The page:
Pocahontas movie panned by CNN
It's a shame, because other aspects of the film are brilliant. Emmanuel Lubazki's cinematography is utterly stunning. Jack Frisk's production design and Jacqueline West's costume design are flawless. They truly capture how raw life must have been like for the 103 original settlers struggling to carve an existence out of the pristine -- and at times unforgiving -- wilderness of Virginia 400 years ago.
The story, such as it is, is extremely unfocused and unfolds mainly through a muddled and jerky narrative told -- for the most part -- in voice-over by Smith (Colin Farrell), Pocahontas (Q'Orianka Kilcher, 14 at the time of filming), and later by John Rolfe (Christian Bale), who eventually married Pocahontas.
In the dawning years of the 17th century, three English ships financed by the London Virginia Company crossed the Atlantic looking for gold and a shortcut to the South Seas. They were sorely disappointed on both counts. What they found instead was a land ruled by a powerful man, Chief Powhatan.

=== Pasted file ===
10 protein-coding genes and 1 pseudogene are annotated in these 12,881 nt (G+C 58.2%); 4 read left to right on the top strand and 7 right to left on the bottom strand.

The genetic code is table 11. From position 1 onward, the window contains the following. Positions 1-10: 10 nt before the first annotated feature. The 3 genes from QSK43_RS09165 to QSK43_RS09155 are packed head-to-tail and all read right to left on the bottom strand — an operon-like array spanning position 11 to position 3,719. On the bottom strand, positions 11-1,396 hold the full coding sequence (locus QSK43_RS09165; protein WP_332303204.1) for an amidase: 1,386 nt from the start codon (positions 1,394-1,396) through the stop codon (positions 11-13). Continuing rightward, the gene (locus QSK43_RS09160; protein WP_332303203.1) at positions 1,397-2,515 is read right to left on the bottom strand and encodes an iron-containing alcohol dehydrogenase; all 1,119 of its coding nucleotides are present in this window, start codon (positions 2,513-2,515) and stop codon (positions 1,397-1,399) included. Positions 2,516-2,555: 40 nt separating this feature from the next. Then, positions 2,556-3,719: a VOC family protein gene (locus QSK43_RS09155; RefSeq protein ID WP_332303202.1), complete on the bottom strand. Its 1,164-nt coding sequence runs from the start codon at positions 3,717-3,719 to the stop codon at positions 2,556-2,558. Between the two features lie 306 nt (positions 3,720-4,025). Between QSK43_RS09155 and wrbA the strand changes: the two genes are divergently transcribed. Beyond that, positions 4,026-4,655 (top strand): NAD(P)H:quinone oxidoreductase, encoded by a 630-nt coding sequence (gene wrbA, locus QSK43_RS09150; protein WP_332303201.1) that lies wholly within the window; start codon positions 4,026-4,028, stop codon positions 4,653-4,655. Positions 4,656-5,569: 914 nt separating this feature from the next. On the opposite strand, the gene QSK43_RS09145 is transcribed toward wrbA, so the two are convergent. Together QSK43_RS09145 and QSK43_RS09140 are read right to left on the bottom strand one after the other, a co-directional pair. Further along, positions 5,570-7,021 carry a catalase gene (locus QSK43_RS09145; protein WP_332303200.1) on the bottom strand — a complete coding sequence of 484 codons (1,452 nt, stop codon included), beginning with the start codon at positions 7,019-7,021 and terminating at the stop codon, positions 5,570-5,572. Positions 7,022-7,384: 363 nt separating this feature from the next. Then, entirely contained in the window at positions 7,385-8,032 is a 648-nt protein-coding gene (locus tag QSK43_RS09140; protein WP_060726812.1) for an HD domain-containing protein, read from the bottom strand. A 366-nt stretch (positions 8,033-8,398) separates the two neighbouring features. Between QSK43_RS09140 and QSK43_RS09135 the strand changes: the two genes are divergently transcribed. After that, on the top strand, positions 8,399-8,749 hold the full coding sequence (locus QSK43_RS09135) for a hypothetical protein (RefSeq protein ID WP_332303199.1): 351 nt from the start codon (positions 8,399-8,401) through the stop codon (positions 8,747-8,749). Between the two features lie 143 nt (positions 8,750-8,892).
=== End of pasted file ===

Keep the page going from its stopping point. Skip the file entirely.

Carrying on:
When Smith leads a food-gathering expedition he is captured by Powhatan's tribe and escapes death only because of the intervention of Powhatan's favorite child, Pocahontas. She teaches him the ways of her culture and months later he returns to Jamestown.
comments powered by Disqus
- Historian says Indian mascots remain popular even at schools that dropped them
- A column by Johns Hopkins historian N. D. B. Connolly causes a firestorm on the website of New York Times
- Garry Wills says the Pope is scaring the dickens out of rich people
- Tufts Prof: Obama Needs to Invite Jesse Jackson to White House
- Hilary Swank will play Emory historian Deborah Lipstadt in upcoming movie